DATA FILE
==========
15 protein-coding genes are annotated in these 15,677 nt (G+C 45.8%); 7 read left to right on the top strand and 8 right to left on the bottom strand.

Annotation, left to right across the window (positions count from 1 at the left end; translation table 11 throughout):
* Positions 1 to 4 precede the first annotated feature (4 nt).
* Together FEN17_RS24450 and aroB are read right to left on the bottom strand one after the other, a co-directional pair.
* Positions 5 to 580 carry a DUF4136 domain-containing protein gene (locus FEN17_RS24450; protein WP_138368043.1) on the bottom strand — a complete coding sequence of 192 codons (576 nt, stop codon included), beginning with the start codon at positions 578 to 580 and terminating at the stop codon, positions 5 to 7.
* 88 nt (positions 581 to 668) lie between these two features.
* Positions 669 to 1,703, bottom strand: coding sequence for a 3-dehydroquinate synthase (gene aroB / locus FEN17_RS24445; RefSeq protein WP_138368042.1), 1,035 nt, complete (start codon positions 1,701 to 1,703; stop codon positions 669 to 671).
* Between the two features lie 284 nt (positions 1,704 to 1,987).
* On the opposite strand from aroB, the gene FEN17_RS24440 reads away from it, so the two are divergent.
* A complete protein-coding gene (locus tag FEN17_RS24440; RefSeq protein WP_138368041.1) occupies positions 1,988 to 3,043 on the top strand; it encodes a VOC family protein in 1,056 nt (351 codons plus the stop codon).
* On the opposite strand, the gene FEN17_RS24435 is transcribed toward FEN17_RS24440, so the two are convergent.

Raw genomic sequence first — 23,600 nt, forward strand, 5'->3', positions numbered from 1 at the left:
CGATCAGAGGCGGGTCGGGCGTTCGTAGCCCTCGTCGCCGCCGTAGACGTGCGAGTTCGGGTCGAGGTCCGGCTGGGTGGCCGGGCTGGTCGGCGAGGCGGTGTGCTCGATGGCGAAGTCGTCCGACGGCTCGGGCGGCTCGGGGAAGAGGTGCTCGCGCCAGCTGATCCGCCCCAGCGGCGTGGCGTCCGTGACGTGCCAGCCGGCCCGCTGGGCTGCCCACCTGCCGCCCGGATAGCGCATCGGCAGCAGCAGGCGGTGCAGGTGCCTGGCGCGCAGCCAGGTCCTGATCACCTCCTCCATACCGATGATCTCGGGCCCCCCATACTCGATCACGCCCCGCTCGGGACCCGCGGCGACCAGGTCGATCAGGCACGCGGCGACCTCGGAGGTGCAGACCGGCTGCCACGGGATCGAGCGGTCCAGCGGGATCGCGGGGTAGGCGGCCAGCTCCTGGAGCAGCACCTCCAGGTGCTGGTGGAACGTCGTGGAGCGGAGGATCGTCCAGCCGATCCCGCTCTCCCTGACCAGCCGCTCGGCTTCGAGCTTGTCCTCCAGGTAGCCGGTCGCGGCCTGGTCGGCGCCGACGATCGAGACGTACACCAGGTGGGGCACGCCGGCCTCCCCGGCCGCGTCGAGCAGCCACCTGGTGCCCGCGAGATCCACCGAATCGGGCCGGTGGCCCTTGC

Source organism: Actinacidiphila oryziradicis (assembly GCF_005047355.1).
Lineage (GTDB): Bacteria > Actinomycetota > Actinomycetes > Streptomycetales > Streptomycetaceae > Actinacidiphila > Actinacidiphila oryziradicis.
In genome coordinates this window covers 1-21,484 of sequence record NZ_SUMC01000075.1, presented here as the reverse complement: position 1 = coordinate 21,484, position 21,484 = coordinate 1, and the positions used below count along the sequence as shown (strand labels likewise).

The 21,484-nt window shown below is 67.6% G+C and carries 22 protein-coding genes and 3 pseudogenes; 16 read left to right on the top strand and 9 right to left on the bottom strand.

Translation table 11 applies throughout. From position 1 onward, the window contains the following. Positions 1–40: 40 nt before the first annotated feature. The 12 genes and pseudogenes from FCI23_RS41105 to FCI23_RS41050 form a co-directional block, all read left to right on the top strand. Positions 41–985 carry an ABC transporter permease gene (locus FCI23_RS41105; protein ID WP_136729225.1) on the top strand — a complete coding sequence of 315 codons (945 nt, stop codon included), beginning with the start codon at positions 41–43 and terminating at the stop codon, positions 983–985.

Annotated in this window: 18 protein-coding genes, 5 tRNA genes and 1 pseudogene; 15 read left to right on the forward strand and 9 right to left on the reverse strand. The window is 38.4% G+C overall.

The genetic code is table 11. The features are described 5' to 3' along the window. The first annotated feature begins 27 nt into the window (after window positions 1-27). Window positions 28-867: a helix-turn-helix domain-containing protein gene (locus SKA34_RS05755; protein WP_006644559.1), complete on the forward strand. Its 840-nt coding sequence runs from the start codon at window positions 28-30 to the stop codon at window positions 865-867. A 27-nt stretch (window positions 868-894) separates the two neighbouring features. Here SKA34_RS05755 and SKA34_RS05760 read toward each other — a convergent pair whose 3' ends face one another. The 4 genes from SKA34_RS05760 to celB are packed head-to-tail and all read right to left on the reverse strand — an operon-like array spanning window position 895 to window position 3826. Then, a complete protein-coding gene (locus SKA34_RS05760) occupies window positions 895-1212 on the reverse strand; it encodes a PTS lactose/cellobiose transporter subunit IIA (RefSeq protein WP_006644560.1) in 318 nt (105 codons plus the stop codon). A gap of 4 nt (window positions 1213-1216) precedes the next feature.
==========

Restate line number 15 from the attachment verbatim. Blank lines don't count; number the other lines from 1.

Lineage (GTDB): Bacteria > Actinomycetota > Actinomycetes > Streptomycetales > Streptomycetaceae > Actinacidiphila > Actinacidiphila oryziradicis.